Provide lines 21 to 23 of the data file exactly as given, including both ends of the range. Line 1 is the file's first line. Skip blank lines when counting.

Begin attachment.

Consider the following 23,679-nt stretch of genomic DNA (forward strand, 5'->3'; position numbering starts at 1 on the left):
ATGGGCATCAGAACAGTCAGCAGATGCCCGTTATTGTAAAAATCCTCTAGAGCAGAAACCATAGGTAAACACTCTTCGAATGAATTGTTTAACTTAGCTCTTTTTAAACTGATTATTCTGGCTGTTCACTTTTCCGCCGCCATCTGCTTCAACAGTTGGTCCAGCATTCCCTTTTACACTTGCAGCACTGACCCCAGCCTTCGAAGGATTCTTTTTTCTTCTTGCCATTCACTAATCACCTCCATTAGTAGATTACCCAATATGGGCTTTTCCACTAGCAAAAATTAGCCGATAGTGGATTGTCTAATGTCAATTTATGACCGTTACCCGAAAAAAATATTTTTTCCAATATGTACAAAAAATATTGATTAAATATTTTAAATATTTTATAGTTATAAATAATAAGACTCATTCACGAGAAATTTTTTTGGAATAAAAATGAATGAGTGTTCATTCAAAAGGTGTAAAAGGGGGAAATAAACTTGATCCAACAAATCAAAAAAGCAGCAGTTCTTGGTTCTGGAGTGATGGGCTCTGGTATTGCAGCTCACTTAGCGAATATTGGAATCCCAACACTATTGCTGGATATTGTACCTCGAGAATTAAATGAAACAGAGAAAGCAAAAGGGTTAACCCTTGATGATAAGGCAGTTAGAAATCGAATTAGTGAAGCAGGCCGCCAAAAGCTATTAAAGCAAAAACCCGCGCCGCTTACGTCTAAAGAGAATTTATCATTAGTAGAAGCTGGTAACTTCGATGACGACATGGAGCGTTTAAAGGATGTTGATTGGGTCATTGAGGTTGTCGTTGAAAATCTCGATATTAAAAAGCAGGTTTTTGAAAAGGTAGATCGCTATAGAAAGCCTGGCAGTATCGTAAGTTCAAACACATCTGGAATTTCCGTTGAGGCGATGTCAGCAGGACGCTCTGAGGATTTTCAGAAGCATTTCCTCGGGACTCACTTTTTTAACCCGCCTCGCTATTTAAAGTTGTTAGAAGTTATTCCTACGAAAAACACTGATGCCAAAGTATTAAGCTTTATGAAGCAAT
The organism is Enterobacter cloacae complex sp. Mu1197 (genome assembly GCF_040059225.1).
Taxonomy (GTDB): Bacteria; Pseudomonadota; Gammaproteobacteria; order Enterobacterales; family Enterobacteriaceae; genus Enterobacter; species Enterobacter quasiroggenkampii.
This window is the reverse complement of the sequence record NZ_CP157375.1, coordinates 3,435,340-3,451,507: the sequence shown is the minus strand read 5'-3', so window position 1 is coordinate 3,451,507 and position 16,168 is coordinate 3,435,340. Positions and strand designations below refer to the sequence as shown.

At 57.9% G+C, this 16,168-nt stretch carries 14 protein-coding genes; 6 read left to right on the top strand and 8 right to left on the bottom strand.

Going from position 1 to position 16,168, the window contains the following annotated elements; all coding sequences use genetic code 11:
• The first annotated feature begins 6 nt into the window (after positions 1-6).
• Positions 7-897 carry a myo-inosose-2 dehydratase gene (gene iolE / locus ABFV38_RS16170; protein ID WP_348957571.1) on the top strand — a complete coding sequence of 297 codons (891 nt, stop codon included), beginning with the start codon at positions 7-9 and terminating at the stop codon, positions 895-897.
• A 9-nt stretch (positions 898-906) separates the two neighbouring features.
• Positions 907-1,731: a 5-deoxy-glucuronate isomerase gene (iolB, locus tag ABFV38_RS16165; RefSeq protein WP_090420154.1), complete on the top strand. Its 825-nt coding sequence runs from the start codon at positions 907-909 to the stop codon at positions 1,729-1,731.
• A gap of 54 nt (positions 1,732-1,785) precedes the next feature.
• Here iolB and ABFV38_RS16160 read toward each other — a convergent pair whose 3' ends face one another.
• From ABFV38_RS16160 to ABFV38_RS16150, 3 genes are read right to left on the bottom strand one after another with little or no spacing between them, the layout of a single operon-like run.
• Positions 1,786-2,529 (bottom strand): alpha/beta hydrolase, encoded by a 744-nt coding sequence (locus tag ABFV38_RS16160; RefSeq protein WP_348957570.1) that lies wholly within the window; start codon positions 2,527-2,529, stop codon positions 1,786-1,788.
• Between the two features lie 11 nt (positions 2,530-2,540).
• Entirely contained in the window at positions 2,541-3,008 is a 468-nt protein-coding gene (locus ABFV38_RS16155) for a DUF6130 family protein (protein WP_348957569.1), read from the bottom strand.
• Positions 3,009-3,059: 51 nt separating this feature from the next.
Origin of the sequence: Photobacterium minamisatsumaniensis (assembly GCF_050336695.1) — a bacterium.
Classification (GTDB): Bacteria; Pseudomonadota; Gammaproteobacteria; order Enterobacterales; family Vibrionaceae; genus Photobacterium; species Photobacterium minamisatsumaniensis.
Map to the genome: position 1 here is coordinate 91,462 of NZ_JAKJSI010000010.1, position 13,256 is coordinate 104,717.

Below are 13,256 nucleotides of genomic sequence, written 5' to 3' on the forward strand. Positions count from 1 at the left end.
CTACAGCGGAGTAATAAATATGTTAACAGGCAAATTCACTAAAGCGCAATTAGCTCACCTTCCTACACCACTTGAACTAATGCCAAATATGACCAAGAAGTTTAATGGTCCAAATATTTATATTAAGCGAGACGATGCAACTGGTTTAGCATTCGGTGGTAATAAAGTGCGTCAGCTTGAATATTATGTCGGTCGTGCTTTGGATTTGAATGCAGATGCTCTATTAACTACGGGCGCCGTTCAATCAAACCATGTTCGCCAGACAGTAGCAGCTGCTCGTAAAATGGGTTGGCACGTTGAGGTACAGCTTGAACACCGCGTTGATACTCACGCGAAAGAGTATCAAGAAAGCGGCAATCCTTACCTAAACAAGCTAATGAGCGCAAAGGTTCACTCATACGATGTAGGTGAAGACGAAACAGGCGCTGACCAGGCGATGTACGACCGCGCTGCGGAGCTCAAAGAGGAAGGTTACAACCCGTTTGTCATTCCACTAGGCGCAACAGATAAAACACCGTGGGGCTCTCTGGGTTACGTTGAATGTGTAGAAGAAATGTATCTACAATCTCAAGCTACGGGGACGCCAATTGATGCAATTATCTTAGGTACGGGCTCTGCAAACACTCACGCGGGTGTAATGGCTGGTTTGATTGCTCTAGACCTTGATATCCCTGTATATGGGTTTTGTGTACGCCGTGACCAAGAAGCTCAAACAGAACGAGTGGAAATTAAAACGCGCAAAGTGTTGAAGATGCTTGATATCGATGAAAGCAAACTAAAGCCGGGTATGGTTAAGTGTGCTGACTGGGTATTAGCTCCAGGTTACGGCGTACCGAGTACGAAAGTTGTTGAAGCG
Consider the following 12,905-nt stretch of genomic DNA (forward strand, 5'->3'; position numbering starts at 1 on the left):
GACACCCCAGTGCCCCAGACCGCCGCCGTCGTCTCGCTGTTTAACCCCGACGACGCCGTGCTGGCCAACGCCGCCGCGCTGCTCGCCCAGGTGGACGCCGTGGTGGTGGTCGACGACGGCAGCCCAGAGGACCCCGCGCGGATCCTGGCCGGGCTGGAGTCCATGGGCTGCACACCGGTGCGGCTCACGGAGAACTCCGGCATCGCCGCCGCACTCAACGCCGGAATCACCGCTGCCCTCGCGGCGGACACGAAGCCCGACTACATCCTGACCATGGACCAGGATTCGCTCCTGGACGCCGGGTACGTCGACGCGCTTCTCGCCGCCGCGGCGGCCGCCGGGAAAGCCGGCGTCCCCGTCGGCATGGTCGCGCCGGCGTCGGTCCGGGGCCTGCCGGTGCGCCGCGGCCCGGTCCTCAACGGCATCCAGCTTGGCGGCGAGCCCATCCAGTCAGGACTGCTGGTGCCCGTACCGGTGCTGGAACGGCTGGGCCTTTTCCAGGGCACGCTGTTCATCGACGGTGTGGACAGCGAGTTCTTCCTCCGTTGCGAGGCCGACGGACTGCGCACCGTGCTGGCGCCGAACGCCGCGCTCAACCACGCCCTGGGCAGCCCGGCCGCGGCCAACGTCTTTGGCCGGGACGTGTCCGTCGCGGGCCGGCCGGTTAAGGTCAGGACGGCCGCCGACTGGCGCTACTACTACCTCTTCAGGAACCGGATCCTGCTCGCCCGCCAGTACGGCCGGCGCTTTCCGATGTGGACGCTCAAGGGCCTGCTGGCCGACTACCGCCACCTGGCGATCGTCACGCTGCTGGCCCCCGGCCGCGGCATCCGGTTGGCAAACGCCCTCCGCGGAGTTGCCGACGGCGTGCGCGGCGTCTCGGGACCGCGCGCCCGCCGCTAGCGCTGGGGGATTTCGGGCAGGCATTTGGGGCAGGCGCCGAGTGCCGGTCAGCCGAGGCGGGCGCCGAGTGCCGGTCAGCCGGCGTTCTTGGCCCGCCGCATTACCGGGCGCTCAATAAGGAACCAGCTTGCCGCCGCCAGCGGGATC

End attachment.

Map to the genome: position 1 here is coordinate 91,462 of NZ_JAKJSI010000010.1, position 13,256 is coordinate 104,717.

Below are 13,256 nucleotides of genomic sequence, written 5' to 3' on the forward strand. Positions count from 1 at the left end.
CTACAGCGGAGTAATAAATATGTTAACAGGCAAATTCACTAAAGCGCAATTAGCTCACCTTCCTACACCACTTGAACTAATGCCAAATATGACCAAGAAGTTTAATGGTCCAAATATTTATATTAAGCGAGACGATGCAACTGGTTTAGCATTCGGTGGTAATAAAGTGCGTCAGCTTGAATATTATGTCGGTCGTGCTTTGGATTTGAATGCAGATGCTCTATTAACTACGGGCGCCGTTCAATCAAACCATGTTCGCCAGACAGTAGCAGCTGCTCGTAAAATGGGTTGGCACGTTGAGGTACAGCTTGAACACCGCGTTGATACTCACGCGAAAGAGTATCAAGAAAGCGGCAATCCTTACCTAAACAAGCTAATGAGCGCAAAGGTTCACTCATACGATGTAGGTGAAGACGAAACAGGCGCTGACCAGGCGATGTACGACCGCGCTGCGGAGCTCAAAGAGGAAGGTTACAACCCGTTTGTCATTCCACTAGGCGCAACAGATAAAACACCGTGGGGCTCTCTGGGTTACGTTGAATGTGTAGAAGAAATGTATCTACAATCTCAAGCTACGGGGACGCCAATTGATGCAATTATCTTAGGTACGGGCTCTGCAAACACTCACGCGGGTGTAATGGCTGGTTTGATTGCTCTAGACCTTGATATCCCTGTATATGGGTTTTGTGTACGCCGTGACCAAGAAGCTCAAACAGAACGAGTGGAAATTAAAACGCGCAAAGTGTTGAAGATGCTTGATATCGATGAAAGCAAACTAAAGCCGGGTATGGTTAAGTGTGCTGACTGGGTATTAGCTCCAGGTTACGGCGTACCGAGTACGAAAGTTGTTGAAGCG